Third-Person Action/Adventure (Don’t starve)

As with Borderlands 2, Don’t starve has controller support, so using the Gamepad preset is all you need.  In an non-FPS game, the precision aim option isn’t so useful.

First-Person Adventure, not controller aware (Minecraft)

Many first-person PC games are controlled with the WASD keys for movement, and the mouse to control the camera.  The keys within easy reach of WASD are used for other functions like jumping and running.  Steam provides a “Keyboard (WASD) and mouse” preset with this configuration in mind – the rest of the buttons can be tweaked as required for the particular game.

Point-and-click adventure (Deponia)

As the name suggests, these games rely almost entirely on the mouse, with a few keys used for opening inventory and menus.  I found a community configuration for Deponia that had the mouse and just the few other functions required mapped to the buttons.

Isometric RPG (Pillars of Eternity)

Once again, these games tend to be mouse-driven to tell your characters where to go and what attacks to use, as well as to manage inventory and equipment, and select dialogue options.  A community configuration provided a nice mouse set up, with the added bonus of the right touch pad being used to move the view around (usually this might be controlled by right-clicking the mouse or using arrow keys).  One slight downfall on this sort of game is that they often make use of a large number of use-defined hotkeys, of which the controller is limited.  However, it is possible to use the grip buttons as modifiers, so “A” could be bound to the “1” key, “Left Grip+A” to the “5” key, and “Right Grip+A” to the “9” key, allowing for more hotkeys to be used.

First-person shooter, Steam Controller Support (Portal 2)

A final bonus of the Steam Controller is that Valve are making an API available for developers to bake support right into the game.  In this case, rather than mapping to gamepad/mouse buttons or keyboard keys, the controller can be mapped straight to available functions in the game (e.g. “Orange Portal” instead of “Mouse 1”).  Also, the game can display appropriate hints like “Left Grip to duck” rather than “Button 15 to duck”.  I expect we’ll be seeing more of this.

The verdict

I’m yet to find a game that I’m not comfortable playing with the Steam Controller and the right configuration.  While certain aspects of the controller take some getting used to, Valve have excelled themselves, to the point where I wouldn’t even consider using another controller for my PC gaming. 10/10.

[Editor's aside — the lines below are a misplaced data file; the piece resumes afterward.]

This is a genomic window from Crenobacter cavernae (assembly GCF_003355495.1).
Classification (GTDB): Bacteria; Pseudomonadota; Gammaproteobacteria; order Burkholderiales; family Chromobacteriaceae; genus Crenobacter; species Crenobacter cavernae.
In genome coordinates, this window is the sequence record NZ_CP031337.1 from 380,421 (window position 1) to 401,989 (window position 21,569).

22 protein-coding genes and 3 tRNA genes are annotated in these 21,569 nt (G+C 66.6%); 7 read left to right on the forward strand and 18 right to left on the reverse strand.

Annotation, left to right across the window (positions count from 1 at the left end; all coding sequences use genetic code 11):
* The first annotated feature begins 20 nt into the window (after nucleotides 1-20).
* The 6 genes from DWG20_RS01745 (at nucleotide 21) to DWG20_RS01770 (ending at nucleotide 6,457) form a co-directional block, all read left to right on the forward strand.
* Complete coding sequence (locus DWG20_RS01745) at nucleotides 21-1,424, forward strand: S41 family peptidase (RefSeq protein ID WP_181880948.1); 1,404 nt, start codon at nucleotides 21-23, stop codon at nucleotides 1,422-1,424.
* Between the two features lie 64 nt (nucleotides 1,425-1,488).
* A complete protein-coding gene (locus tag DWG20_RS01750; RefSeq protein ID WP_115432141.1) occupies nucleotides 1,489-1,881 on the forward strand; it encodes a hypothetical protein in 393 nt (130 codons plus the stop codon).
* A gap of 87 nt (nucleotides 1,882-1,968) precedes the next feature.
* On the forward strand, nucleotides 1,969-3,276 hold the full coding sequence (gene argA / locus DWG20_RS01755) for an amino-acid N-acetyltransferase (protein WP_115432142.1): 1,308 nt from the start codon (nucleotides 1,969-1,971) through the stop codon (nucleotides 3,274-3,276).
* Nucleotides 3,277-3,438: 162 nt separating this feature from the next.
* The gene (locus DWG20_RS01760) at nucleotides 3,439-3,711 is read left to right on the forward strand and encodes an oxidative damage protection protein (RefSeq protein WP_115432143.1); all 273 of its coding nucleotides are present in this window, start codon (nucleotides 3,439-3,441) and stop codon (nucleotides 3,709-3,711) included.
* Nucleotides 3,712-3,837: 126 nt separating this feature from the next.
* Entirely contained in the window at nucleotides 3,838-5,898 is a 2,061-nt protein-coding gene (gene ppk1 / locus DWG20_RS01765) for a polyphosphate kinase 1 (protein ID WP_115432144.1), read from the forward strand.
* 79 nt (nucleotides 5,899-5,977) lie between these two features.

Setting up a Steam Controller on Ubuntu

I recently received my pre-ordered Steam Controller, which I’ve be itching to use with my home-built HTPC/Steam Machine.  I do all my gaming (and everything else) on Ubuntu, and discovered at that the time the pre-releases were shipped, there was a bit of tweaking to do to get the controller working.  Thanks go to this Ask Ubuntu question and this Steam Community thread.  If you are using Ubuntu 15.10 or later, steps 1-3 shouldn’t be necessary, and hopefully a fix will be in place by the time the controllers are on general sale.

  1. Before you plug in your controller, edit (or create) file /lib/udev/rules.d/99-steam-controller-perms.rules.  This already existed on my system.  Edit to to contain at least these lines (it may also contain others):
    SUBSYSTEM=="usb", ATTRS{idVendor}=="28de", MODE="0666" 
    KERNEL=="uinput", MODE="0660", GROUP="yourusernamehere", OPTIONS+="static_node=uinput"

    Make sure you change “yourusernamehere” to the user you run steam as, or if there are several, the name of a group containing them all.  This will ensure that the controller is correctly recognised and can emulate a gamepad.

  2. Run sudo apt-get install python3-autopilot.  This will install some packages which will add you to a group with write access to /dev/uinput.  This is necessary for the controller to work properly.
  3. Reboot
  4. Plug in your steam controller dongle.
  5. Press the Steam button. It should beep and light up (if not, check the batteries are installed).
  6. Launch Steam.  You should see a notification that your controller is detected.
  7. Launch Big Picture Mode (if you don’t, Steam will tell you to).
  8. Ensure the Steam overlay is enabled in Settings -> In-game.  If not, your controller configurations will simply not work.
  9. Select a game, pick a controller configuration, and play!